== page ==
En español | Willie Nelson, who turns 80 on April 30, has released more than 100 albums since signing his first record contract 52 years ago. His latest album, Let's Face the Music and Dance, reinterprets old pop, rock, jazz and country classics with his Family band.
We grabbed a few minutes with Nelson as he prepared to celebrate the Big 8-0.
A: I did a couple of Django [Reinhardt] songs on there that I really like. "South of the Border," "Let's Face the Music and Dance" — all of those are old favorites I've been doing for years.
Q: I loved Michael Hall's Texas Monthly feature on Trigger, the N-20 Martin classical guitar you've played since 1969. How's Trigger doing these days?
A: Trigger's doing good — best guitar I ever owned! The wood on the inside had rotted out, so I've had a lot of work done on Trigger, but it's still in pretty good shape. We'll probably both wear out around the same time.
Q: What about you? How do you stay in shape on the road?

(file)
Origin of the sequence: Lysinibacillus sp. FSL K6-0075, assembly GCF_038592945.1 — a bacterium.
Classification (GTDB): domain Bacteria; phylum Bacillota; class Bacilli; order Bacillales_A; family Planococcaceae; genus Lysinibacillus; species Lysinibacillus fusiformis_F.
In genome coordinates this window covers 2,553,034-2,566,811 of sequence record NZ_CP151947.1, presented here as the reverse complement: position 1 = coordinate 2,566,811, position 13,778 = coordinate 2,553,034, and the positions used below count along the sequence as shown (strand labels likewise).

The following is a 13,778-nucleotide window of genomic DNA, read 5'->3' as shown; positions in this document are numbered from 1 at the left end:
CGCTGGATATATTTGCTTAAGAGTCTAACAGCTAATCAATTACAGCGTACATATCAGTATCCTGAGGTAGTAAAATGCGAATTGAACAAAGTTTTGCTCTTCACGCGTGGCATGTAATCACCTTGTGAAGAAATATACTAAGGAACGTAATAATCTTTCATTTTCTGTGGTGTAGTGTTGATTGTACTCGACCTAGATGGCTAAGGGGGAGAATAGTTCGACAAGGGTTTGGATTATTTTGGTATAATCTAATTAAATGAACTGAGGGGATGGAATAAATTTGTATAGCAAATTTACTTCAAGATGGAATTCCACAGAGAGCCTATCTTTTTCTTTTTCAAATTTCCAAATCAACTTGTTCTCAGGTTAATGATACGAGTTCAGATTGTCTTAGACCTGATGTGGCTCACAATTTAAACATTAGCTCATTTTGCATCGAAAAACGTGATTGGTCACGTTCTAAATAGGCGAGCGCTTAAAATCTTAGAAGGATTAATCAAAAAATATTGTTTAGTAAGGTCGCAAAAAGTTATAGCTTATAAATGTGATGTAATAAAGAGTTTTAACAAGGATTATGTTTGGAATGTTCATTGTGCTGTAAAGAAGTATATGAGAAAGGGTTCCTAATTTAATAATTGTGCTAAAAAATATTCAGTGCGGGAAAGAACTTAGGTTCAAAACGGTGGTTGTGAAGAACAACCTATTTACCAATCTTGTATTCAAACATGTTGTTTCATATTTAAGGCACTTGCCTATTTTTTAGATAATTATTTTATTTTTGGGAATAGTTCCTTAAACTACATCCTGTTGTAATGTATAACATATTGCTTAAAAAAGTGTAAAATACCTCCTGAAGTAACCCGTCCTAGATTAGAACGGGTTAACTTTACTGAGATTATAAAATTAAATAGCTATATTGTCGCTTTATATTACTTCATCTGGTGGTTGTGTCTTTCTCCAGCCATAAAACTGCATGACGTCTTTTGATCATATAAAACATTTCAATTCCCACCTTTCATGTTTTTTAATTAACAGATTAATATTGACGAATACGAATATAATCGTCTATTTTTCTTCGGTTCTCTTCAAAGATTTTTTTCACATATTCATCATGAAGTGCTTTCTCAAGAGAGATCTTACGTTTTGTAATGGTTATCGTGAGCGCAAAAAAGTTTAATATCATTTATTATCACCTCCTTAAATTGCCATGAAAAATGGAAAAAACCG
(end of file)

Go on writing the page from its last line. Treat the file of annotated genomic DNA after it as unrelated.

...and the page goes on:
A: I've been doing a lot of running and biking and swimming for years now. Oh, and martial arts — I'm a second-degree black belt in tae kwon do. That kind of exercise keeps you in pretty good condition.
On the bus, going down the highway at 80 miles an hour, is where I practice my tae kwon do forms. I figure if I can do those on a speeding bus, I ought be able to do them on the ground standing still. When I get ready to take my test, we stop the bus, I get out, and my tour manager David Anderson films me doing the requirements by the side of the road. Then we send those to my teacher in Austin and he says, "You passed the test!" I've earned a lot of my belts out on the highway.
Q: You have seven grandchildren and eight great-grandchildren. Do you use social media to keep up with them?
A: My wife, Annie, tweets with everybody. I text and email my friends and family a lot, but that's about the extent of my high-tech-itude. All my kids were raised on computers: They were home-schooled on the Internet, so they're pretty good at that stuff. And I'm proud of them, but I don't really keep up with it.
Q: You and Annie have been married for 22 years. Is there a secret to your stability?
A: If you really want to get along with somebody, let them be themselves. Don't try to change anybody. And they should let you be yourself: "You loved me when you met me, so let's keep going!"
GOOD WISHES: AARP members say (and even sing) "Happy 80th Birthday" to Willie Nelson.